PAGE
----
We have it on high authority — Reuters — that “the ‘reflation’ trades of 2016 that were supposed to mark a turning point in global markets are fading. Fast.”
And CNBC senior markets commentator Michael Santoli sees the scribbling on the wall:
The question now is how it ends — with a whimper or a bang.
David Stockman has his answer. And it’s of the combustible variety:
The sweeping Trump tax cuts and fiscal stimulus are dead as far as the eye can see… So now comes the fiscal bloodbath and the day of monetary and fiscal reckoning.
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One sign that something has to give — and probably soon — is the widening chasm between stocks and bonds.
Bond yields are at historical lows. Yet stock prices are at historical highs.
And therein lies a tale indeed…
Low bond yields suggest an uncertain future… subdued growth expectations… and low inflation.
High stock prices suggest faith in the future… elevated growth… “healthy” inflation.
Since peaking at 2.6% in mid-March, yields on the bellwether 10-year Treasury bond have slipped to 2.2%.
Shyam Rajan, strategist at Bank of America Merrill Lynch, says the interest rate market reflects the increasing likelihood that Trump’s tax reforms might never see dawn:
The rates market is pricing in the death of tax reform and dimming 2018 economic prospects.
Scott Minerd, global chief investment officer at Guggenheim, now projects that the 10-year yield could plummet to a dour 1.50% by summer.
Meanwhile, stocks bounce right along, merry as a wedding bell.
The Dow weighs in at 20,578 today, up another 174 points. The S&P’s also up 18 today, and the Nasdaq a cheery 54.
Thus, we have two seemingly incompatible market narratives locked in a bitter combat.
Stocks versus bonds.
Hope versus fear.
In this great tug of war, the market seems to pull on both ends of the rope… pitted against itself.
It can’t last.
Which side is the “real” economy throwing its weight behind?
As most recently as Feb. 1 the Atlanta Fed’s closely watched GDPNow had first-quarter growth around 3.4%.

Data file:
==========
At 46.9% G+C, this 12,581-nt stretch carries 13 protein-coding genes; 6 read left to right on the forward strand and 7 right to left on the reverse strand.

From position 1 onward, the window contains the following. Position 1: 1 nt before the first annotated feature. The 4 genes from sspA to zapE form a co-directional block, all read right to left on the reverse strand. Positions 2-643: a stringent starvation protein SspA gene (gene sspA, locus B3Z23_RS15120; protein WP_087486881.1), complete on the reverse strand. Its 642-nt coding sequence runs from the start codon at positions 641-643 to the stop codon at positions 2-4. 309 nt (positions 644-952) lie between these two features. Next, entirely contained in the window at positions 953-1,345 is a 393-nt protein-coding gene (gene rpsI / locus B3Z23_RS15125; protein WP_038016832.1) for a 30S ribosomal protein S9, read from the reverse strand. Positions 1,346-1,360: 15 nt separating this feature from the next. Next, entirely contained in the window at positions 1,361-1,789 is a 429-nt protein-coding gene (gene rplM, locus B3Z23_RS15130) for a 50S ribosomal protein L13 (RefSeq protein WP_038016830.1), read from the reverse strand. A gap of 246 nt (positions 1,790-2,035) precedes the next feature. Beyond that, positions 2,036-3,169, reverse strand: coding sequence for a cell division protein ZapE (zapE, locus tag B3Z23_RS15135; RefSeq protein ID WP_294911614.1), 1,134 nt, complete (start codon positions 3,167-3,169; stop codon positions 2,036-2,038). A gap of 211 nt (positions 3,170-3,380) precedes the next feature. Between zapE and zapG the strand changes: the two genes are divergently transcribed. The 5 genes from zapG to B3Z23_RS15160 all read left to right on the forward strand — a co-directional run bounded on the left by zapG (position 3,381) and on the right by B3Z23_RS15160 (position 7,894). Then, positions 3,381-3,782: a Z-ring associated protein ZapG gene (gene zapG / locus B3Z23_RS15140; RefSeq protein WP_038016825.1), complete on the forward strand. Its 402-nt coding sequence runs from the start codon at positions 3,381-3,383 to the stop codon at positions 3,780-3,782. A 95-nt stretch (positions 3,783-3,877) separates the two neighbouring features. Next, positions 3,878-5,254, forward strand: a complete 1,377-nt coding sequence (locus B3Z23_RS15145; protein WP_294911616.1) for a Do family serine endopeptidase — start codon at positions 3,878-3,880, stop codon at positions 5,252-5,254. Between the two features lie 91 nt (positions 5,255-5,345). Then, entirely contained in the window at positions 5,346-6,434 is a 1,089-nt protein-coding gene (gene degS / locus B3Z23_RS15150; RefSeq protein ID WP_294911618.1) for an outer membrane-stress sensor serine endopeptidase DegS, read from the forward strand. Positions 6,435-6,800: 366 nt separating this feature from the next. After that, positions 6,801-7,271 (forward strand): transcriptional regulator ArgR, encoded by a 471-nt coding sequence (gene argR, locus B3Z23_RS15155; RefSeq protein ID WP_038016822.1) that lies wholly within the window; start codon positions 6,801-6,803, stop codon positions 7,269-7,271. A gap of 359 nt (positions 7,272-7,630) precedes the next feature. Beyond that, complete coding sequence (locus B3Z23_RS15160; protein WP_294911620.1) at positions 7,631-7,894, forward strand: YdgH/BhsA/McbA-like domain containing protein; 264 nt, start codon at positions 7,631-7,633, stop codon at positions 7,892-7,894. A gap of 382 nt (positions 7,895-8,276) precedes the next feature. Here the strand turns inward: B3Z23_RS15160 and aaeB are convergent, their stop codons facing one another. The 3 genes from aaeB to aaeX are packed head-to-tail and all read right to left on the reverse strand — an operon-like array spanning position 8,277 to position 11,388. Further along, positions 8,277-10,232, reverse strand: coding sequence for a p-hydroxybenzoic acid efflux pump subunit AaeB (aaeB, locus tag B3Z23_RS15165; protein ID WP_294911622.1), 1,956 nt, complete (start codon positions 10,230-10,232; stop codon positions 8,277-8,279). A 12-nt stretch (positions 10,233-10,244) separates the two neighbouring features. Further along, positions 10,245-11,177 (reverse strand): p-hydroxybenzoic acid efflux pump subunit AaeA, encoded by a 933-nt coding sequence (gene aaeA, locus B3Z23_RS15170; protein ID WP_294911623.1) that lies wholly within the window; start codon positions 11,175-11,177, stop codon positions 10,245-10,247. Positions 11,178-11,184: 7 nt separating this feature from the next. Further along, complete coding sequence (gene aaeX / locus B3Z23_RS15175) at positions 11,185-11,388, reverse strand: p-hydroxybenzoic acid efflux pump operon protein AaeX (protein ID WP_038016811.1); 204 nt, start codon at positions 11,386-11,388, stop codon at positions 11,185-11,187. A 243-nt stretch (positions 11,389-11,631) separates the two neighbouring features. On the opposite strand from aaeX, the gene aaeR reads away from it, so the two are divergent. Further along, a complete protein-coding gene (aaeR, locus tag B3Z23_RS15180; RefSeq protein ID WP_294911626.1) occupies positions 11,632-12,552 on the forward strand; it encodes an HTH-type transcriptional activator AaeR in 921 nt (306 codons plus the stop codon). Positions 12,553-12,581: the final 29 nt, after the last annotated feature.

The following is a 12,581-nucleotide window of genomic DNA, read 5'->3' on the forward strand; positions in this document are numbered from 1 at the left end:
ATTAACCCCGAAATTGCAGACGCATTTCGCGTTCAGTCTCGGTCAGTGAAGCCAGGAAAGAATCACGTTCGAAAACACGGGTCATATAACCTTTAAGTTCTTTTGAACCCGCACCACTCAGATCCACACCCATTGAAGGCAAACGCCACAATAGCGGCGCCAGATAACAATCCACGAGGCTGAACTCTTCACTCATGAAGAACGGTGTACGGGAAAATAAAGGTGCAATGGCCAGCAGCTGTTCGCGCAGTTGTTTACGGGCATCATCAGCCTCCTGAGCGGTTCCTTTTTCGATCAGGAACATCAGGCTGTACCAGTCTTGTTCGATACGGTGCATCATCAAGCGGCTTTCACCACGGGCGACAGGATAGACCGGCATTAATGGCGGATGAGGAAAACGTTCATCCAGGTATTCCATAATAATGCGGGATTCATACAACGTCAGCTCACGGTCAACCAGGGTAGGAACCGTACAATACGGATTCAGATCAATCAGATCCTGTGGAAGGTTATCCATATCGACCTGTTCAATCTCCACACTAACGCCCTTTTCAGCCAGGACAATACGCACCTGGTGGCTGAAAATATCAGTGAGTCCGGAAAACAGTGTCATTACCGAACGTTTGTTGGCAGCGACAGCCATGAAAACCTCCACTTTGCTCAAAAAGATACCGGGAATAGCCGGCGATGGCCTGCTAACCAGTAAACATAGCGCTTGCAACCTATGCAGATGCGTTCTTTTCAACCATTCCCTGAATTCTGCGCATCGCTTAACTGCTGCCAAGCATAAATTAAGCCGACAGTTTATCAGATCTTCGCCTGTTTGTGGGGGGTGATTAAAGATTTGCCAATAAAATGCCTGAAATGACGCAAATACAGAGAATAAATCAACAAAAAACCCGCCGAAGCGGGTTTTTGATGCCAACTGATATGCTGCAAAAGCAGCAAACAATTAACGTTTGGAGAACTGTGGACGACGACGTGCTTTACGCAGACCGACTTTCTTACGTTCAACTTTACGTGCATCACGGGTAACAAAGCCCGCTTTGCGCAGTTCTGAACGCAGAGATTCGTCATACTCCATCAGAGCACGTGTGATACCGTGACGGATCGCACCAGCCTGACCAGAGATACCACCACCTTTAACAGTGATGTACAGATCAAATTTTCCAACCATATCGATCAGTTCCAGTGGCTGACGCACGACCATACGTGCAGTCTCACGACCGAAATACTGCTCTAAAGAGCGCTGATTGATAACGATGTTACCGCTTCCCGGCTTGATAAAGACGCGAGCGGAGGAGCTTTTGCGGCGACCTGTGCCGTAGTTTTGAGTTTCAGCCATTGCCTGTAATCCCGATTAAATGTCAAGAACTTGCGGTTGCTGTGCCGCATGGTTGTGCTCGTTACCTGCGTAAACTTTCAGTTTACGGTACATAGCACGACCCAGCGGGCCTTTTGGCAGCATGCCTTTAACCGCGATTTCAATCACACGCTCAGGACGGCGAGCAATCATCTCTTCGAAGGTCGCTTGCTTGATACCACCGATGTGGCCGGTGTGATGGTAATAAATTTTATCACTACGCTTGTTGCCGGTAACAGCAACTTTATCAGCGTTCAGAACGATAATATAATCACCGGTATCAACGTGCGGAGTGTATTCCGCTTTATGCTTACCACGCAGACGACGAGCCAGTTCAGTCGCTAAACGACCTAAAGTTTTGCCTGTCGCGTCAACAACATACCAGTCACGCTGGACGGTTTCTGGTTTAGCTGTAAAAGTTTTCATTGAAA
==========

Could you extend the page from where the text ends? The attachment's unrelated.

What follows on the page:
But its latest estimate, out this week, weighed in at just 0.5%.
And Gallup reports that confidence in the economy is at its lowest in five months.
More rain: The March jobs report came in about 82,000 short of expectations… retail bankruptcies are rising… auto sales dropped sharply in the first quarter.
Meanwhile, commercial and industrial (C&I) credit growth has slowed to 5.4%… down from 10.3% a year ago.
That’s a rate of decline not seen since December 2008, according to The Telegraph’s Ambrose Evans-Pritchard — the onset of the Lehman Bros. crisis.
He says that’s “hard to square with the exuberant view of investors that the world is on the cusp of an accelerating economic boom.”
We’re inclined to agree.
So are Elga Bartsch and Chetan Ahya of Morgan Stanley, apparently:
We have not seen such a sharp deceleration in bank lending to U.S. corporates since the Great Financial Crisis… Historically, credit downturns have led recessions.
Rather disturbing for a global financial system more leveraged than at any time in history.
And if you’d like more evidence that the stock market is impossibly at odds with the real economy — deep in the dingles of bubble land, that is — consider the following:
Household net worth relative to GDP has never been higher.
As independent investment adviser J. Lawrence Manley reports:
Since 1950, private-sector net worth (real estate and financial assets) has averaged 377% of GDP. Currently, private-sector net worth is 492% of GDP, which is 2.8 standard deviations above the mean.
In all its graphic detail:
It was John Maynard Keynes who said the market can remain irrational longer than investors can remain solvent.
Many would argue the past eight years affirm Keynes in spades.
But if the bond market wins its tug of war with the stock market, reason could soon make its inevitable return — and with a vengeance too.